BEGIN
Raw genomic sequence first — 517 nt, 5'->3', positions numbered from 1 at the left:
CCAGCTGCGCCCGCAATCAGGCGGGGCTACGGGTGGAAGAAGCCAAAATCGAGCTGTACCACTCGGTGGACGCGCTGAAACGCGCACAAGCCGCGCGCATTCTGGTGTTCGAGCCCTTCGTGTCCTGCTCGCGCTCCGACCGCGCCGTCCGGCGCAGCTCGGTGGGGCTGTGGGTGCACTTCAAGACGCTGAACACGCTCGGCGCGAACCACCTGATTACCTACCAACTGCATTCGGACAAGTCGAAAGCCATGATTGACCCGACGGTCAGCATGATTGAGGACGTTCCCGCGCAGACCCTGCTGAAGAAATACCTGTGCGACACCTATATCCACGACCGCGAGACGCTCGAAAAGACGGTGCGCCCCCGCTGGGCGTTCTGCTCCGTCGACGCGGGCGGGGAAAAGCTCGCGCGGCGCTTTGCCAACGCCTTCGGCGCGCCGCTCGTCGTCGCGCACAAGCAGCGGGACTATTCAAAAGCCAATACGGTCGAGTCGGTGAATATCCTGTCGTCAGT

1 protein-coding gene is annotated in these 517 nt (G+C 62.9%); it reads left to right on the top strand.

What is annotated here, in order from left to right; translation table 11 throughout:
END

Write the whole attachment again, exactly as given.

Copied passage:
Raw genomic sequence first — 517 nt, 5'->3', positions numbered from 1 at the left:
CCAGCTGCGCCCGCAATCAGGCGGGGCTACGGGTGGAAGAAGCCAAAATCGAGCTGTACCACTCGGTGGACGCGCTGAAACGCGCACAAGCCGCGCGCATTCTGGTGTTCGAGCCCTTCGTGTCCTGCTCGCGCTCCGACCGCGCCGTCCGGCGCAGCTCGGTGGGGCTGTGGGTGCACTTCAAGACGCTGAACACGCTCGGCGCGAACCACCTGATTACCTACCAACTGCATTCGGACAAGTCGAAAGCCATGATTGACCCGACGGTCAGCATGATTGAGGACGTTCCCGCGCAGACCCTGCTGAAGAAATACCTGTGCGACACCTATATCCACGACCGCGAGACGCTCGAAAAGACGGTGCGCCCCCGCTGGGCGTTCTGCTCCGTCGACGCGGGCGGGGAAAAGCTCGCGCGGCGCTTTGCCAACGCCTTCGGCGCGCCGCTCGTCGTCGCGCACAAGCAGCGGGACTATTCAAAAGCCAATACGGTCGAGTCGGTGAATATCCTGTCGTCAGT

1 protein-coding gene is annotated in these 517 nt (G+C 62.9%); it reads left to right on the top strand.

What is annotated here, in order from left to right; translation table 11 throughout: